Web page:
‘Green tape’ remains a burden for manufacturers
A survey by the manufacturers’ organisation, EEF, suggests that nearly three quarters of manufacturers want wide-sweeping legislative reform on environmental regulations.
The survey reviews the progress being made by the Department for Environment, Food and Rural Affairs (Defra) to cut environmental red tape and shows that while manufacturers support recent efforts to simplify data reporting and guidance, many are yet to feel the benefit and want to see bolder reform of environmental legislation.
As part of the Government’s ‘Red Tape Challenge’ to reduce the regulatory burden on businesses, Defra expects to save businesses more than £1 billion by scrapping 67 unnecessary or redundant regulations and improving a further 151 over the course of the current Parliament.
Lack of guidance
However, EEF’s survey results show that less than one in ten manufacturers believe the recent cuts to so-called ‘green tape’ have saved them time or money and many want better, rather than less, guidance on environmental rules.
According to the report, many manufacturers find it difficult to access clear guidance on their environmental responsibilities since the Government migrated all of its websites to the gov.uk site between 2012 and 2014. This is particularly the case for smaller manufacturers.
For example, there are at least 10 major pieces of legislation on waste, and another five on energy consumption and greenhouse gas emissions, that affect manufacturers, but there is no easily accessible online repository of information covering all the relevant guidance for ensuring compliance.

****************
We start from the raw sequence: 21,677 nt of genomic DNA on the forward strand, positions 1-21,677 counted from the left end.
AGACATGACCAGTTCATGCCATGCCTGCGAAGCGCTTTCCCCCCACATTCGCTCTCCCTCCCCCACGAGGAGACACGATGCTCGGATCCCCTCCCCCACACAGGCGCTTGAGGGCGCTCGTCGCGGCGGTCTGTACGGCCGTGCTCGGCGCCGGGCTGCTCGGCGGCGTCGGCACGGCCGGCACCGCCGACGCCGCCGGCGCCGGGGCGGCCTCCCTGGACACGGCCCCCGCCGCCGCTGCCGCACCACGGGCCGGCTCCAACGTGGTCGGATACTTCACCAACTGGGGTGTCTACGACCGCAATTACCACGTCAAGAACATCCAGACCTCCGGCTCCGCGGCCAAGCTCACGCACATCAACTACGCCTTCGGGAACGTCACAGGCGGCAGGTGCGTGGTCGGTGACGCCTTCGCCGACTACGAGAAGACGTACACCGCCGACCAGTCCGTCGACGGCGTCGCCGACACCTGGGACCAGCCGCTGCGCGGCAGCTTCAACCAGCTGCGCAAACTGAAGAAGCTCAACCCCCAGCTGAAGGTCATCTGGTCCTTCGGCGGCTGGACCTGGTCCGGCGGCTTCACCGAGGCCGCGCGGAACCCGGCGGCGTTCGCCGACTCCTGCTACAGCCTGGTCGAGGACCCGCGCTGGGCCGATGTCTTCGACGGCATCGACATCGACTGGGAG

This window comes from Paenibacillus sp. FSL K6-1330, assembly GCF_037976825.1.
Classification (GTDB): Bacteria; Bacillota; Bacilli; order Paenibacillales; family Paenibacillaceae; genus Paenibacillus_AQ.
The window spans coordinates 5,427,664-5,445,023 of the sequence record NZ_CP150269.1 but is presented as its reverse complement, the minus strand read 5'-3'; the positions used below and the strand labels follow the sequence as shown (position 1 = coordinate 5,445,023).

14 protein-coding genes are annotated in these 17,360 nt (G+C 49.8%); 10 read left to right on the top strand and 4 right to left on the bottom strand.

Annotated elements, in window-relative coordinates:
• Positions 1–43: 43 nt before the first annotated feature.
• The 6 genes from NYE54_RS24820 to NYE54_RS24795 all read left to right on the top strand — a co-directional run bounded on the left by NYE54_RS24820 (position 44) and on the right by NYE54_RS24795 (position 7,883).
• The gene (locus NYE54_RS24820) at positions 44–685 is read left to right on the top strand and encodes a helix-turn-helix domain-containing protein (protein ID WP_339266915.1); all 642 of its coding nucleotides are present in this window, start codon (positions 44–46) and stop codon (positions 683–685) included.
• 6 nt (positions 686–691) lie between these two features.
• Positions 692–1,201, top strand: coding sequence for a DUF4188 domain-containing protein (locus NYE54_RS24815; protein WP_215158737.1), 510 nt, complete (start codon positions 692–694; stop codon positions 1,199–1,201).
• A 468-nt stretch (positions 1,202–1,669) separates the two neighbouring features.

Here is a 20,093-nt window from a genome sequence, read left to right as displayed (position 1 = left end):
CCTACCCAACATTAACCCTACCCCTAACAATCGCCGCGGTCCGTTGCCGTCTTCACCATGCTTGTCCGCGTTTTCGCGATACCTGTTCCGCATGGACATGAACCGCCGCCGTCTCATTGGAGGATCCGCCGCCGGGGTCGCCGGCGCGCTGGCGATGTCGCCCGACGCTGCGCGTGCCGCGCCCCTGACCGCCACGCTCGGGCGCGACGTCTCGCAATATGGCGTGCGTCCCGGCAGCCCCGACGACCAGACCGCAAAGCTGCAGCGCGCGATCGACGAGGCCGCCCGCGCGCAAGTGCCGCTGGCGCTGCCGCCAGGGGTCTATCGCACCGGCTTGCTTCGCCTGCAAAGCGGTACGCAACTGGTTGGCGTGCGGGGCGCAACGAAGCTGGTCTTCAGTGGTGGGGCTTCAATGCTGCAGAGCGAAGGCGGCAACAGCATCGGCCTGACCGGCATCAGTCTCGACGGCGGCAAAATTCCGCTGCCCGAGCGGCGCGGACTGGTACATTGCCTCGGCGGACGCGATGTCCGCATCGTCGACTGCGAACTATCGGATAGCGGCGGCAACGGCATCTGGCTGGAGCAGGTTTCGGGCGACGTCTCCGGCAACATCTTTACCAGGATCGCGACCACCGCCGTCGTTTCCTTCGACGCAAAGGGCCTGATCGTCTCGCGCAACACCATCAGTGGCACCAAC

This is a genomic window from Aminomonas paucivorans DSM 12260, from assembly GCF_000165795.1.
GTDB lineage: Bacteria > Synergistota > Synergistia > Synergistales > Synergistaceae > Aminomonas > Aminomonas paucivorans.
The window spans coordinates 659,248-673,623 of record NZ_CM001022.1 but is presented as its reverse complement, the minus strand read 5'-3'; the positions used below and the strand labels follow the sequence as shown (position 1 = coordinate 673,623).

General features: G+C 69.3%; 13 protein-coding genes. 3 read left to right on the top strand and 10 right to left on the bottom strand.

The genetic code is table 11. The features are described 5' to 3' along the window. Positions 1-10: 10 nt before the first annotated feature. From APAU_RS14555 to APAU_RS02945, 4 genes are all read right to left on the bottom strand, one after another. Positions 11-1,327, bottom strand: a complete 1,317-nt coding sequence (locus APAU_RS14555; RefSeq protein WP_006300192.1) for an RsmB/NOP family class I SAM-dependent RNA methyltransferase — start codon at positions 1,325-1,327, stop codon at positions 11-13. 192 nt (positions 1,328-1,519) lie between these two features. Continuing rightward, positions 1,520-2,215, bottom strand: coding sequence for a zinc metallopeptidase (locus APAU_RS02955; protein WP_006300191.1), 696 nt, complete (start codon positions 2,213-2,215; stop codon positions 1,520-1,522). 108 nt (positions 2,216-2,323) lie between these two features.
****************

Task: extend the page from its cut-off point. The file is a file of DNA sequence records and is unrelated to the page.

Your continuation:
Appetite for reform
Terry Scuoler, chief executive at EEF, said there was “real appetite” for bold reform to environmental rules.
“Our report shows that manufacturer’s remain committed to addressing environmental and climate concerns, but are still having to wade through unnecessary levels of complexity and red tape in order to do so, which in too many cases is holding them back”, he said.
SMEs and companies in the chemicals and metals sectors are particularly vocal about the need for reform and improved guidance, according to the survey.
Defra has recently launched a consultation proposing to consolidate the complex environmental permitting rules into a single set of regulations.
However, new regulations are also on the horizon, with the European Commission’s consultation on its upcoming circular economy policies a notable example.
UK trade bodies for the waste and resources industry, including the Environmental Services Association (ESA) and the Resource Association (RA), have called for more regulation to help spur circular business practices.
To read the full EEF report on green tape, click here.
Posted under Environmental Regulations and Legislation on 9 September 2015